Research Digest

Results of recent University of Minnesota research trials suggest dietary sulfur level is a significant contributor to odor and hydrogen sulfide levels in confinement nursery facilities.The researchers were attempting to quantify the amount of sulfur consumed, retained and excreted from pigs weaned at 18 days of age when fed either typical or low-sulfur Phase I, Phase II and Phase III diets. They

Results of recent University of Minnesota research trials suggest dietary sulfur level is a significant contributor to odor and hydrogen sulfide levels in confinement nursery facilities.

The researchers were attempting to quantify the amount of sulfur consumed, retained and excreted from pigs weaned at 18 days of age when fed either typical or low-sulfur Phase I, Phase II and Phase III diets. They also wanted to find out the amount of elemental sulfur, sulfate and sulfide consumed in feed and excreted in feces and urine when feeding typical and low-sulfur Phase I, II and III diet sequences, and the effect on energy and nitrogen retention during the three phases.

The researchers also investigated the effect low-sulfur diets would have on pig performance, says Jerry Shurson, University of Minnesota swine nutritionist. Hydrogen sulfide, odor and other gas levels were measured in confinement nursery rooms in which low-sulfur diets were fed. Odor was measured with an olfactometer and gases were measured with a Jerome meter.

High- and low-sulfur Phase I, II, and III diets were formulated at the beginning of the study. The researchers calculated the conventional diet should contain 0.45% sulfur. They figured the modified, low-sulfur diet should contain 0.24% sulfur.

"By adjusting inclusion rates of some ingredients that contribute major amounts of sulfur, we theoretically should achieve a 47% reduction in sulfur content of the diet while satisfying all other required nutrient levels," Shurson says. "However, due to the wide disparity between National Research Council (NRC) values, and our analyzed sulfur values for dried whey and the source of fish meal, the actual reduction of total sulfur in our low-sulfur Phase I diet was only 13%. This points out the importance of analyzing each ingredient for sulfur content before formulating low-sulfur diets."(See sidebar story on page 18 for more information.)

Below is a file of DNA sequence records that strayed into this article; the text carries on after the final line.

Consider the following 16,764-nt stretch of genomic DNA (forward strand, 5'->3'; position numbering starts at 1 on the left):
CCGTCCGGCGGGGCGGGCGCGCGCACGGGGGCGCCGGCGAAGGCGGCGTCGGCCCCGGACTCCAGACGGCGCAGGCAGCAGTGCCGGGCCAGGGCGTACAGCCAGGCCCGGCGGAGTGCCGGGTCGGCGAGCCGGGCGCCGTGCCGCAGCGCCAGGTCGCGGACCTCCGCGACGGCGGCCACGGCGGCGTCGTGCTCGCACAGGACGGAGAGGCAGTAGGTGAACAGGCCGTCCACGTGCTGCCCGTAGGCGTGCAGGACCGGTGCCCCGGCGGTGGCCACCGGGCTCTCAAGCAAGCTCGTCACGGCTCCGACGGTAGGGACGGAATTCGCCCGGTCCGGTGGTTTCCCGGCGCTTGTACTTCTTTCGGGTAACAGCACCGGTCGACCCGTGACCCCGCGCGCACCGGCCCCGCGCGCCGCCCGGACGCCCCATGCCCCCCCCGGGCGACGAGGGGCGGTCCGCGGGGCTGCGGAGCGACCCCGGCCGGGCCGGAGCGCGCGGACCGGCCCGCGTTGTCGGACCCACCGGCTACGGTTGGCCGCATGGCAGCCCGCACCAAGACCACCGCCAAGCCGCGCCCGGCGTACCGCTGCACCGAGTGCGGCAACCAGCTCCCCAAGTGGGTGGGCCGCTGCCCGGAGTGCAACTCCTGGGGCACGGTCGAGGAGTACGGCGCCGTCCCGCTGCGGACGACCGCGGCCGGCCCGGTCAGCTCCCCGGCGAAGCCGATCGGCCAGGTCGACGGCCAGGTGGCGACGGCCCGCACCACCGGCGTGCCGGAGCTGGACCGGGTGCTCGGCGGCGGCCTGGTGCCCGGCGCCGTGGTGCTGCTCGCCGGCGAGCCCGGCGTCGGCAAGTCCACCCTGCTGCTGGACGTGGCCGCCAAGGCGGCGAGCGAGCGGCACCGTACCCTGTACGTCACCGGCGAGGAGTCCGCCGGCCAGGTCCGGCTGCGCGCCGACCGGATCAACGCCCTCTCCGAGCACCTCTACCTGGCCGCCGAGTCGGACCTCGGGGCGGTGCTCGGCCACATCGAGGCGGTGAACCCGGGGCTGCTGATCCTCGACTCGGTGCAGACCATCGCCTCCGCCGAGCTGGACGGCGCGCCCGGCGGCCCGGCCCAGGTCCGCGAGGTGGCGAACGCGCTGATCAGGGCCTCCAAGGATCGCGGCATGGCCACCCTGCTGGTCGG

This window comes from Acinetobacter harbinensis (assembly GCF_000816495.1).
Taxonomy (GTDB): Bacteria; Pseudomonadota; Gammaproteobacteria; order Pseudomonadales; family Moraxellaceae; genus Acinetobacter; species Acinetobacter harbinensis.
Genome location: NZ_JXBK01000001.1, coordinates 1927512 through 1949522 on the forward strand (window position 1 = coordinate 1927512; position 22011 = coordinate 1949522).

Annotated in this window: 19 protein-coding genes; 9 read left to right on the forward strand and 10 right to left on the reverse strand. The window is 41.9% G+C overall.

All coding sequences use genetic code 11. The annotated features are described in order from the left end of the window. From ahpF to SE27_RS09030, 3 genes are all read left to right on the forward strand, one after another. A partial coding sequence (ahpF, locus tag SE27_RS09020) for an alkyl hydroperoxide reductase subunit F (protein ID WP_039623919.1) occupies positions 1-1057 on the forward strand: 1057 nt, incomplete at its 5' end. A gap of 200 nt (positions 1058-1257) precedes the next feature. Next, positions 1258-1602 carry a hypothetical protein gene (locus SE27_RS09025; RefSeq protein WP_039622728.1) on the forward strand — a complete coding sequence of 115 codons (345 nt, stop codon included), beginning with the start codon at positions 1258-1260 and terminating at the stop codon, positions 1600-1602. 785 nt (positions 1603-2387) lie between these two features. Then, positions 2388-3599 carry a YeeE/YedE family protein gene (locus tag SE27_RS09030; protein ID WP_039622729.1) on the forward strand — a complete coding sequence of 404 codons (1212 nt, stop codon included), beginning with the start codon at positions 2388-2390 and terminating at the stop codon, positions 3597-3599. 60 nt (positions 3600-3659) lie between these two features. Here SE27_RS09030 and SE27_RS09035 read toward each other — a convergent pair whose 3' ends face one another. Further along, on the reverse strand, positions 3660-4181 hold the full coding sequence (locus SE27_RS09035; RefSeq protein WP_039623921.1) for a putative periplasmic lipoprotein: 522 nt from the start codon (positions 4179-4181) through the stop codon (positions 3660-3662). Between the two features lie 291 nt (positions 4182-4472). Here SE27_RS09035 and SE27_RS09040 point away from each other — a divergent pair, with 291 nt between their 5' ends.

The primary sulfur contributors in the experimental high-sulfur Phase I diet were: spray dried plasma (20.5%), fish meal (15.3%), spray dried whey (13.7%), soybean meal (13%), corn (9.8%), oat groats (6.2%), skim milk (6.2%). Shurson says these ingredients collectively accounted for nearly 85% of total sulfur in the experimental diet formulation. Dicalcium phosphate, DL methionine, trace mineral premix and copper sulfate contributed the remaining 15% of sulfur to the diet.

The researchers made small adjustments to help reduce total diet sulfur content. The reduction was achieved by replacing dried whey with lactose, replacing dicalcium phosphate with tricalcium phosphate, replacing copper sulfate with zinc oxide, and by using a no-sulfate trace mineral premix in the formulation while keeping all other nutrient levels except sulfur constant.

The researchers reduced total sulfur content of the low-sulfur Phase II diet by 39%. This reduction was achieved by minimizing the use of high-sulfur ingredients, and replacing them with lower-sulfur alternatives.

The Phase III low-sulfur diet was only reduced by 19% compared to the high-sulfur, Phase III diet due to use of fewer ingredients and less flexibility for diet manipulation.

First Experiment The first experiment was conducted using a three-phase nursery diet sequence. The feeding sequence included either typical high-sulfur diets or modified, low-sulfur diets. The diets provided equal concentrations of nutrients except sulfur. Shurson expected the modified, low-sulfur diet should have reduced total sulfur consumption by 30%, based on the initial calculations using the NRC sulfur values for feed ingredients established in 1988.